When all of the main characters died—most tragically Magayon herself, who was hit by a stray arrow—the entire village went from celebratory anticipation of the wedding to mourning. The maiden was laid to rest on a grave next to her husband-to-be, which the villagers were alarmed to find rising higher and higher each day, accompanied by earthquakes and muffled rumblings of the earth. At last a crater formed, spewing hot ash and rocks.
My piece is concerned less with depicting the myth in its entirety and more with the emotional journey that the story evokes. I kept in mind Mount Mayon’s near-perfect cone in shaping the piece: its three sections (fast–slow–fast) are of roughly equal length and form an almost symmetrical arc, flowing seamlessly from one to the next. I also place less emphasis on the tragedy of the myth, and more on my own sense of wonder toward the mythology of my home country; hence, the piece, though brutal at times, ultimately comes to a triumphant close.
Spoliarium (2016) – for chamber orchestra
According to some sources the spoliarium in ancient Rome was a chamber attached to the Colosseum into which the bodies of fallen gladiators were sent to be stripped of their armor and dispatched. It is also the subject of the celebrated Filipino painter Juan Luna’s magnum opus, which won a gold medal in the Madrid Exposition of 1884 and now hangs in the main gallery of the National Museum of the Philippines. The giant canvas depicts at its center lifeless gladiators being dragged into the dark of the chamber. On one side a crowd of spectators riots; on the other, a woman weeps.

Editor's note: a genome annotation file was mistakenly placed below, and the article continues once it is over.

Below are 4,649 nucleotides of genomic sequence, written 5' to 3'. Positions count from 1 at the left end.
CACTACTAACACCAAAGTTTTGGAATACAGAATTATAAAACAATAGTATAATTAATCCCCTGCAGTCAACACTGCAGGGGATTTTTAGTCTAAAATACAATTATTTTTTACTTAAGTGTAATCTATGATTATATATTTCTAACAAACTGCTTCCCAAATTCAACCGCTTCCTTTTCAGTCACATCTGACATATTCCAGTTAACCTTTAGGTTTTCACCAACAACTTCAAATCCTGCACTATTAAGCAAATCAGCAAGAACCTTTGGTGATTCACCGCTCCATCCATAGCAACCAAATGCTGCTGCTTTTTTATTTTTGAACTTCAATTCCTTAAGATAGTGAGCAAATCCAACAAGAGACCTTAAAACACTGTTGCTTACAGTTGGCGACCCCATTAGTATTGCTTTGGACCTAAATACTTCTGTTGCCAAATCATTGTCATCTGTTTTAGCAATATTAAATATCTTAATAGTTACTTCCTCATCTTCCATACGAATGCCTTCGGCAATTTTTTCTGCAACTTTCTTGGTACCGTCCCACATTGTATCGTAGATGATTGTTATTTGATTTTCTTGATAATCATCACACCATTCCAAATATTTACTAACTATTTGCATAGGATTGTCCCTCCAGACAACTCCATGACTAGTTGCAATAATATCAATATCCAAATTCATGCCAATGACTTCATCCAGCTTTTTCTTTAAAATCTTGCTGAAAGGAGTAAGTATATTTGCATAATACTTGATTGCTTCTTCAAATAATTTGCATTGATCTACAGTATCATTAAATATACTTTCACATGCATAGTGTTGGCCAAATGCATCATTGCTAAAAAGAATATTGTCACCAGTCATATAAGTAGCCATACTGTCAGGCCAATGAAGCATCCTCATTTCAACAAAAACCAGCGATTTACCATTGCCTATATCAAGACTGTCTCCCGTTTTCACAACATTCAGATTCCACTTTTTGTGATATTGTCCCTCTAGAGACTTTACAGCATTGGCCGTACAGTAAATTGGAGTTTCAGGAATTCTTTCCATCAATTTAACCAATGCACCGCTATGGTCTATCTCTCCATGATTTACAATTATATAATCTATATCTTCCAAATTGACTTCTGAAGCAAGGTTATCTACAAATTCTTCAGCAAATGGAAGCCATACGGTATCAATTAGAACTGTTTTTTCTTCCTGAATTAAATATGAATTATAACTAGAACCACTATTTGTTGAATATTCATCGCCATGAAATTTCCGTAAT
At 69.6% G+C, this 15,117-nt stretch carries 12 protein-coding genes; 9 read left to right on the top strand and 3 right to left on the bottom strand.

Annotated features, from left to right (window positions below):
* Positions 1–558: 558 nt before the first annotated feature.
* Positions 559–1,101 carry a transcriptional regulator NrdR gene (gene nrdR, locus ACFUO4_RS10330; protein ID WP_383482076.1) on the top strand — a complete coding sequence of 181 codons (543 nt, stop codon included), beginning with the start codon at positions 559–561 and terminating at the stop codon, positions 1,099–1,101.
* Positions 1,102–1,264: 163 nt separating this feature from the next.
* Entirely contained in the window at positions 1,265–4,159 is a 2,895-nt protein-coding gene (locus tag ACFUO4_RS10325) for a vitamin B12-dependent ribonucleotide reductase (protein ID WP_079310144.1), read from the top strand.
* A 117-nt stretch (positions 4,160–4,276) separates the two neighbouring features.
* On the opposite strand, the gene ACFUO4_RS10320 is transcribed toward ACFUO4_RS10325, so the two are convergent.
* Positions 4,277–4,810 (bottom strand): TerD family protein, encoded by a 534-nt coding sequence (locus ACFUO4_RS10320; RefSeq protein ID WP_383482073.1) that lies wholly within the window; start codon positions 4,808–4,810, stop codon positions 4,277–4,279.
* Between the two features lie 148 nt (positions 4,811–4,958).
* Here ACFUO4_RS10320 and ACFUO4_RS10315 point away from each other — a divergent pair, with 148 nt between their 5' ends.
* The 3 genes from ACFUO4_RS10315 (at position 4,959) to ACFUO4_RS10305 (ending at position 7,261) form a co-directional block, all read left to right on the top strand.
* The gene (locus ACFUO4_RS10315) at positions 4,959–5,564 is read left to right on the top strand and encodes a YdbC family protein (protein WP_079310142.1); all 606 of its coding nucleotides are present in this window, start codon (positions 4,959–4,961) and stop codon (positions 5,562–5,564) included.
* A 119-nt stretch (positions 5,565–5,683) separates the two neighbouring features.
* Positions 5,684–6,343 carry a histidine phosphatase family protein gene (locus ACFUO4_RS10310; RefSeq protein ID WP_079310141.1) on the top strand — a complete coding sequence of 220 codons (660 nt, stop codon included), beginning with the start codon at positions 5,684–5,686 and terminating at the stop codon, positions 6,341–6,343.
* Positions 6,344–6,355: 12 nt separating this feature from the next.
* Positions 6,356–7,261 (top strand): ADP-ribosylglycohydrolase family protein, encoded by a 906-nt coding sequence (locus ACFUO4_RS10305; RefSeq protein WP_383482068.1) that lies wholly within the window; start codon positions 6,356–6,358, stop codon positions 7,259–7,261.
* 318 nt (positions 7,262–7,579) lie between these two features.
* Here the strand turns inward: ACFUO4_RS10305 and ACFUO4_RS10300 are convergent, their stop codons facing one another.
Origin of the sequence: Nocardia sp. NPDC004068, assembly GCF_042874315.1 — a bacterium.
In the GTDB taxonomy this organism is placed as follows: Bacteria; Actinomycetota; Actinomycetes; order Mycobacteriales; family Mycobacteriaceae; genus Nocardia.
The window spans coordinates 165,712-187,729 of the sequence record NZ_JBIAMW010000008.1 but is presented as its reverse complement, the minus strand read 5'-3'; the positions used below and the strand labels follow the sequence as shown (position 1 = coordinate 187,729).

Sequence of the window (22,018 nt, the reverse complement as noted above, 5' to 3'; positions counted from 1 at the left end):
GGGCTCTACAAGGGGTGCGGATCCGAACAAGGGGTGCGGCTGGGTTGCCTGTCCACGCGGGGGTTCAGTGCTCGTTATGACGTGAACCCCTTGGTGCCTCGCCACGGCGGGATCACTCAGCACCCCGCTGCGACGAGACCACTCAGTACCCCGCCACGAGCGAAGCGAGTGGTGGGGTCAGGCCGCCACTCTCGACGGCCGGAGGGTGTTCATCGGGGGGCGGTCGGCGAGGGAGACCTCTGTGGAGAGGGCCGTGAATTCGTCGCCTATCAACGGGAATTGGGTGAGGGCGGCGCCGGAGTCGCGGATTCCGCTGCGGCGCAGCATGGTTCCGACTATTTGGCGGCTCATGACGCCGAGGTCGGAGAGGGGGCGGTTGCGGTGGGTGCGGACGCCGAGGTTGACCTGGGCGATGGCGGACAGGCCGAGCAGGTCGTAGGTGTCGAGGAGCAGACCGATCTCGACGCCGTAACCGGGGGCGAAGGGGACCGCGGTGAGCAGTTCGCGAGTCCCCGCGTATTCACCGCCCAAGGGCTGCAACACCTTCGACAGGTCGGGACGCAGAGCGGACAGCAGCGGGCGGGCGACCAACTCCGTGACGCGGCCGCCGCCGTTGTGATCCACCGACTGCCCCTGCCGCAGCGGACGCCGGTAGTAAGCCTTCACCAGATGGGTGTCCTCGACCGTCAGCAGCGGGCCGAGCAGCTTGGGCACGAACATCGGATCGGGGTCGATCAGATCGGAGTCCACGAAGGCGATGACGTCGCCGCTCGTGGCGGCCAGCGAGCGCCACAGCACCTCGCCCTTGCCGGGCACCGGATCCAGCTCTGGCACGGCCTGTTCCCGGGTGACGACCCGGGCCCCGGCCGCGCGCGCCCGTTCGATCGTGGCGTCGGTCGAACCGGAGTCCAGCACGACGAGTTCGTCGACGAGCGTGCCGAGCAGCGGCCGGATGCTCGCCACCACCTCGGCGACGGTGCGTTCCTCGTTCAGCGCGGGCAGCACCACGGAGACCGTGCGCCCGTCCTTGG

Though I have taken Luna’s painting as my starting point, as I wrote the piece I sought a more personal meaning to the title. A large, quasi-symmetrical narrative arc provides structure to a number of musical episodes, some of which were inspired by José Rizal’s description of the painting—“the tumult of the throng, the cry of slaves, the metallic rattle of the armor on the corpses, the sobs of orphans, the hum of prayers”—and some that are entirely my own invention.
Also, there are a number of references, some subtle and some blatant, to other pieces of music. Like Luna’s gladiators, I have dragged them into an imaginary chamber to strip them of whatever I might find useful to my own purposes.
When You Contemplate the Waters (2013) – for chamber orchestra
An old haiku by Kyokusai (1816-1874) goes: “When you contemplate the waters at day break, you can hear the lotus blossom” (English translation from Japanese Death Poems, ed. Yoel Hoffman, 1986), alluding to a popular but unsubstantiated belief that the lotus flower makes a subtle noise when it opens. Instead of approximating that imagined noise, When You Contemplate the Waters affirms what the lotus traditionally symbolizes: purity, awakening, and life. The piece is built around two opposite forces: the water—fluid, unstable, and freely given to transformation; and the lotus-solid and assured in its purpose. Sometimes they are directly opposed; at other times it is more difficult to tell them apart. In the end the flower blossoms, emerging out of the murky waters.